November 2009

From a 16 year-old juvenile delinquent languishing at Her Majesty’s pleasure in a north London borstal to becoming the writer of the highest-selling war book the country has ever seen is, to put it mildly, an eventful journey.  And for one night in Screen Two at the Broadway Cinema, Andy McNab, Britain’s most famous soldier-turned-writer took us through it as part of a promotional tour for his two new books.

Inaccurate expectations of Andy McNab aren’t hard to develop.  Photos of him are strictly forbidden on promotional tours due to the sensitive nature of some of his past work, which makes it tricky if you’re organising the event and waiting for McNab to turn up.  Since the publishers won’t send out photos, Ross Bradshaw (whose Lowdham Book Festival on Tour event this was) spoke in the introduction of his giving a number of people significant looks before McNab finally came forth and revealed himself.  Personally, I was hoping for a cross between Sean Bean (who played McNab in the BBC adaptation of Bravo Two Zero) and a scary brick wall, with perhaps a bristling moustache that carried with it an unmistakeably military air.  Inevitably, McNab is nothing of the kind, looking like a particularly well-groomed PE teacher and talking like the very epitome of a Sarf Landahn wideboy.

Keeping a close eye on the watch he kept in the palm of his hand, McNab talked for almost an hour, taking us from his recruitment into the Royal Greenjackets at 16 to his present career as a writer, consultant on military matters for films such as Heat and Pearl Harbour and member of several committees that care for soldiers in and returning from war.  In between these two points the audience were treated to tales of applying for the SAS, his training in the Air Assault Troop, missions in West Africa, Colombia, Northern Ireland and of course the ill-fated mission in the first Gulf War that led to his 1.8 million-selling first book.  Loving mentions of whatever he was driving at the time (Peugeot Turbo, Red Lancia, etc) served as amusing punctuation to stories of gunfights and creeping through jungles.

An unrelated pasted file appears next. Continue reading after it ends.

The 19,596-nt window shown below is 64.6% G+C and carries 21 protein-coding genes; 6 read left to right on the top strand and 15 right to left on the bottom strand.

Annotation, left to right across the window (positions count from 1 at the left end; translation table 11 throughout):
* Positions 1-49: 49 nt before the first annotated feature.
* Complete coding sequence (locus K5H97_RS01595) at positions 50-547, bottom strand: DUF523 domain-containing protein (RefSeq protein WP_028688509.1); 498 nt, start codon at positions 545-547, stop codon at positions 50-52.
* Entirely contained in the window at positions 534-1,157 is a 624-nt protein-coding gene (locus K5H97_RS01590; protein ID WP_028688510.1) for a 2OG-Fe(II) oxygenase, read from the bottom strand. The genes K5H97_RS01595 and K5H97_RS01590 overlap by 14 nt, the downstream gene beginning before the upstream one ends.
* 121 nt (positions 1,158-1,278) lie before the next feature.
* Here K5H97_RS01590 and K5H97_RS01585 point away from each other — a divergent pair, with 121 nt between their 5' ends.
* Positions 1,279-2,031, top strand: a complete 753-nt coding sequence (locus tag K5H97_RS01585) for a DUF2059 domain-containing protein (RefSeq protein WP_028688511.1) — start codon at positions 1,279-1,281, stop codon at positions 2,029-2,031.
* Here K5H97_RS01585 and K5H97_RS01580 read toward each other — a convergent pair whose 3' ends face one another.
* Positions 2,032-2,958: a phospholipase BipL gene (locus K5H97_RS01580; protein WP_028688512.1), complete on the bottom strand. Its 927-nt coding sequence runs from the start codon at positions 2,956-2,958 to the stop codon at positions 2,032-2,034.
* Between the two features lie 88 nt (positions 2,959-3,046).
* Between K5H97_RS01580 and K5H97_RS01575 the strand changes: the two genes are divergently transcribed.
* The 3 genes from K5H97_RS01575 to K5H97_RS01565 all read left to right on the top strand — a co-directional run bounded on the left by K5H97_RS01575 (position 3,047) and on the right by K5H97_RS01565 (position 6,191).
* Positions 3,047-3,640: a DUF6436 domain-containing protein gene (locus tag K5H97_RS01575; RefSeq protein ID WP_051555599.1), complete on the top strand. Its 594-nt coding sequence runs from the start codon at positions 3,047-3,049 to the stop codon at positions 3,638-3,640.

Most interesting were his insights into the practical realities of soldiering and the effects of stress on those in war, including the most succinct and clear explanation of the condition we know as ‘post traumatic stress disorder’ I’ve ever heard.  The consequences of PTSD have obviously been bought home to him over the years: of the fellow soldiers in his SAS troop only he and one other have avoided prison or death on active service or by their own hand.  His own strategy for coping with the ordeals his army career has put him through was rather less complicated than most: “Not giving a shit, really”.  Tales of obvious bravery were leavened with flashes of humour (raids on drug fields in Colombia were usually scheduled for Thursdays, as the whole team liked to be in Bogota for the weekend nightlife) and delivered with the patter of a natural talker.

Questions from the audience covered the bizarre experiments such as those currently on show in the recent film release The Men Who Stare At Goats (McNab’s entirely practical take on using amphetamines is that you’d better not be using them on a mission that lasts over 72 hours) to his thoughts on the media uproar on the MOD charging for parcels delivered to the frontlines after years of paying for it themselves (the money usually used for this was channelled into free wifi for the troops, swapping, in McNab’s words “parcels of sweaty mars bars and socks” for the infinitely preferable option for most soldiers of “email and porn”).  Warm applause at the end made it plain McNab’s talk had gone down well, and it’s hard not to warm to a man who can put brutal torture behind him and make jokes about it without batting an eye.

After the talk a long queue of happy customers formed in the Mezzanine Bar upstairs for a session of signing his two new books: Exit Wounds continues the adventures of McNab’s hero Nick Stone, while Spoken From the Front is a McNab-edited collection of first-hand accounts from the soldiers in Iraq and Afghanistan.

Source: LeftLion